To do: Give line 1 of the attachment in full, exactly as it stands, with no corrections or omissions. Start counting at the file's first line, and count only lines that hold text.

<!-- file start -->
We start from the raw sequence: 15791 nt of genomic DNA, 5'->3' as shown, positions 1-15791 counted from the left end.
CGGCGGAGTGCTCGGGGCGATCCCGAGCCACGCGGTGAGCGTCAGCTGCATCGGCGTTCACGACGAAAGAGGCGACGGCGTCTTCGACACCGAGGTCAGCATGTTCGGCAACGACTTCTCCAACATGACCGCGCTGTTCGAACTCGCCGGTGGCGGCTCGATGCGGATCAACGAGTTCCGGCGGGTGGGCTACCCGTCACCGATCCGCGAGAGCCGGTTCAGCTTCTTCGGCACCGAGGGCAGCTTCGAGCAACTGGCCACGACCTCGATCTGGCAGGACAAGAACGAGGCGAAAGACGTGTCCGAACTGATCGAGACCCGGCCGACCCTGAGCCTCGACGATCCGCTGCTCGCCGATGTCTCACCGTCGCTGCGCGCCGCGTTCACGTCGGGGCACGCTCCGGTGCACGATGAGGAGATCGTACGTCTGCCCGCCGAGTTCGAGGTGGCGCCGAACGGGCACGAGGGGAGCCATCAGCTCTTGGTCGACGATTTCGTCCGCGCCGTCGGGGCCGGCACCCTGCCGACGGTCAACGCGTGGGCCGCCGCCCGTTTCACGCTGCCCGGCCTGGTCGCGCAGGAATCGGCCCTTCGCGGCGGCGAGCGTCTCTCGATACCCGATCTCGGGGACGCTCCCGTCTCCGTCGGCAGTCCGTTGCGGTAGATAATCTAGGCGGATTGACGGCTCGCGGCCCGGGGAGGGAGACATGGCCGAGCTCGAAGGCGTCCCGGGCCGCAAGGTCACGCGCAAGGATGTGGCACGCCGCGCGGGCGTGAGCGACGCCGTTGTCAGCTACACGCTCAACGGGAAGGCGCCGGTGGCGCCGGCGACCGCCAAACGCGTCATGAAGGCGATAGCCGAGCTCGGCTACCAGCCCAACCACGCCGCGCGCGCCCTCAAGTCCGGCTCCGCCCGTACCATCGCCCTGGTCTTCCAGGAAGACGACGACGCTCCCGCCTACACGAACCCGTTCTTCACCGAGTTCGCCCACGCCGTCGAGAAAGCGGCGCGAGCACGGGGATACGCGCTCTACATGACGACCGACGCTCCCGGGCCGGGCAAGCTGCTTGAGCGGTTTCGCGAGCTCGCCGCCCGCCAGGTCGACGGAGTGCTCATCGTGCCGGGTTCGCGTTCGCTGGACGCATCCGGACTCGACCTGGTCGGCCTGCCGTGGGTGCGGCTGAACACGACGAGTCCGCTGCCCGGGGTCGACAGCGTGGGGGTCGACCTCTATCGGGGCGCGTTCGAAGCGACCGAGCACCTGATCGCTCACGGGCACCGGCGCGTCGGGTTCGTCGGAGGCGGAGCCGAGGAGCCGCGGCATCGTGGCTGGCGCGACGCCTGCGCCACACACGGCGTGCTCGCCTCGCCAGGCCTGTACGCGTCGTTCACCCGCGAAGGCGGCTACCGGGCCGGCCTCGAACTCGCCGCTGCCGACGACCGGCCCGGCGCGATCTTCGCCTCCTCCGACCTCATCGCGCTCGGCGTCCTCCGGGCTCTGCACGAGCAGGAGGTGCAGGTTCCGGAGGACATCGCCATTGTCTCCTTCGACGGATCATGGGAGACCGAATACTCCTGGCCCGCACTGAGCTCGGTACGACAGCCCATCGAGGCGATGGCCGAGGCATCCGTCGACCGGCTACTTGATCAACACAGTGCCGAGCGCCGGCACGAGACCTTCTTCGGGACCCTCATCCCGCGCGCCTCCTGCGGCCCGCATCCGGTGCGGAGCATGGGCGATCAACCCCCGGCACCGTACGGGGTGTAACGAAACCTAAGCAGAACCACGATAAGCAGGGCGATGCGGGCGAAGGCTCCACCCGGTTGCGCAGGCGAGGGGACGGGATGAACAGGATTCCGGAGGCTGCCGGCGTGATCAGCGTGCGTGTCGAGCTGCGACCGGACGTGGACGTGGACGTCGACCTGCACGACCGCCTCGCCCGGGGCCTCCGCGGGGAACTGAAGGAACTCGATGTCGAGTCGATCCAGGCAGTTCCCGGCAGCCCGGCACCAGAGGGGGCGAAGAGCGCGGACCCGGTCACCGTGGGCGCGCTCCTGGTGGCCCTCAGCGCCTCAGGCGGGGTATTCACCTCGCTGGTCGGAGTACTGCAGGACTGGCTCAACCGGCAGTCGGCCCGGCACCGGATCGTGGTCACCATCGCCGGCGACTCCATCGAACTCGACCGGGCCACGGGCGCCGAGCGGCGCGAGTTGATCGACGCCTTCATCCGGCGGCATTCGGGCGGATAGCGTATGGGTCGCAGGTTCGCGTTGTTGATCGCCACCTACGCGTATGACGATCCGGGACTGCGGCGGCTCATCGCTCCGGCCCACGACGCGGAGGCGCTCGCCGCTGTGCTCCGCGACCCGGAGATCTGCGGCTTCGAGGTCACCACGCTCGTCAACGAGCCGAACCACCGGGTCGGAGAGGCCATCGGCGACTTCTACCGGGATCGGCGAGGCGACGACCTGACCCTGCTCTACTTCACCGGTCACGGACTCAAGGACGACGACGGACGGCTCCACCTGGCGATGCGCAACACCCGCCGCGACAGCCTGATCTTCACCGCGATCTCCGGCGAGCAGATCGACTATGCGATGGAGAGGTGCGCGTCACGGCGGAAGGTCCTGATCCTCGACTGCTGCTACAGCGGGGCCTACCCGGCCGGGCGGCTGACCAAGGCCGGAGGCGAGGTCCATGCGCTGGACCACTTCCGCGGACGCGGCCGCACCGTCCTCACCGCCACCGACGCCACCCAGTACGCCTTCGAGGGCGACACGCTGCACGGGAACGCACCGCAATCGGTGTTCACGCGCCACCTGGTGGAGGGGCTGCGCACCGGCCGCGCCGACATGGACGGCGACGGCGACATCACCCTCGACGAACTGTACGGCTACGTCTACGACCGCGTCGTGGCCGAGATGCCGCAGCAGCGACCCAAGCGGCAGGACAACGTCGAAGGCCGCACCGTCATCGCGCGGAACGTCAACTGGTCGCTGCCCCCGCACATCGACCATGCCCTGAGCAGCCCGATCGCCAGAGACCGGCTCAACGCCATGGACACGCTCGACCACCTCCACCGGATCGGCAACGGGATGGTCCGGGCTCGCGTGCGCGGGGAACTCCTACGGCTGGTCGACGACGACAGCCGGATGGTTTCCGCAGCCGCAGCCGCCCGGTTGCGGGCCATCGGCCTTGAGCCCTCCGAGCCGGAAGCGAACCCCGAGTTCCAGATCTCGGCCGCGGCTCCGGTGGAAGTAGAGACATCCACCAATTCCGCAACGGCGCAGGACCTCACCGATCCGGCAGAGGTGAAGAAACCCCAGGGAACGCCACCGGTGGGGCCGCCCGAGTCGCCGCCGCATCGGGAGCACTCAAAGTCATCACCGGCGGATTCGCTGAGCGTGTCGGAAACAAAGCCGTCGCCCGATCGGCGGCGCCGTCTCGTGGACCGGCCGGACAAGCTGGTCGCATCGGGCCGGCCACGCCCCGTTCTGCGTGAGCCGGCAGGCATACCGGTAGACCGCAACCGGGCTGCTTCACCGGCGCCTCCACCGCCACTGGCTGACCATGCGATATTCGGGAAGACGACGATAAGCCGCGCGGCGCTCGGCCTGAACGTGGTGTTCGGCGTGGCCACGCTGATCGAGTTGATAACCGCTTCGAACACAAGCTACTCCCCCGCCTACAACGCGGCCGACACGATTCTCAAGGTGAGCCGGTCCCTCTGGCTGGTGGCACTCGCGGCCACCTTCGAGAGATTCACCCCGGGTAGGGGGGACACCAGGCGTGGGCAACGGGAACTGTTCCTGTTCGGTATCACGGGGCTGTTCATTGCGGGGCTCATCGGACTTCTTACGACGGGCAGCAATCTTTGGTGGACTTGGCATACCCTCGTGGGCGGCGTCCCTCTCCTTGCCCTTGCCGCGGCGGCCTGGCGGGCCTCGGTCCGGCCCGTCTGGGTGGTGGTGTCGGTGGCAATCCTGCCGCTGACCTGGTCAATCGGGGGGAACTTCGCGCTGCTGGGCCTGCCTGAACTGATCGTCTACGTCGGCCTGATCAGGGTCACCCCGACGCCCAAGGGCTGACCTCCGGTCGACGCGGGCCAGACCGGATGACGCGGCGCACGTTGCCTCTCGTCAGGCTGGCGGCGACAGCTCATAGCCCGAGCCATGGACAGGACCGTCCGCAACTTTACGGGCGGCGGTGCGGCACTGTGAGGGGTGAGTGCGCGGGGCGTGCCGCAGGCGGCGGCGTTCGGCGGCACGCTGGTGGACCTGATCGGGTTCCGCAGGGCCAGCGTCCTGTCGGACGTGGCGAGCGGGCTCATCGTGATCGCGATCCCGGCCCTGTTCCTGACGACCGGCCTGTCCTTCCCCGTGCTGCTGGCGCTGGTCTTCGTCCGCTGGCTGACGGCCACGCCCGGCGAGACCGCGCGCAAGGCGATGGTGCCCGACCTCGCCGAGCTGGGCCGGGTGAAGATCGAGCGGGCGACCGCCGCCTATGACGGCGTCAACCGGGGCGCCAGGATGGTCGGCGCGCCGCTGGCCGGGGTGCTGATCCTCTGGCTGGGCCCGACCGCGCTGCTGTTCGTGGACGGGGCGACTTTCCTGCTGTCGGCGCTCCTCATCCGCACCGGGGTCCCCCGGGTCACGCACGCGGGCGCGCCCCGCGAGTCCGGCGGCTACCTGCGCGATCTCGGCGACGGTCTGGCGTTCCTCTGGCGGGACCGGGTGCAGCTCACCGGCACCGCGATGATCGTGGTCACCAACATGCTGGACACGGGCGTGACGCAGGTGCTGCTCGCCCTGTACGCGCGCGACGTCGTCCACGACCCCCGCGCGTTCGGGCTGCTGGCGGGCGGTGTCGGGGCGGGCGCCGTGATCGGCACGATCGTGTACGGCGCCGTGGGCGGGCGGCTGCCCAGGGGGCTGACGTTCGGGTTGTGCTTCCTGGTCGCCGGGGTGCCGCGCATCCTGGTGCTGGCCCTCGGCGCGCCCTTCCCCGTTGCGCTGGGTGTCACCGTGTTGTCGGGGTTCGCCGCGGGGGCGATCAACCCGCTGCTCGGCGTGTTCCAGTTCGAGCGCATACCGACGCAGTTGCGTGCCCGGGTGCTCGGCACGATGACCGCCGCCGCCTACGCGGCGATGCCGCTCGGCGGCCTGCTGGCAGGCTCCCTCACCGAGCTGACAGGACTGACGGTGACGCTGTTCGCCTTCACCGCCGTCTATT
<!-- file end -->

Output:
We start from the raw sequence: 15791 nt of genomic DNA, 5'->3' as shown, positions 1-15791 counted from the left end.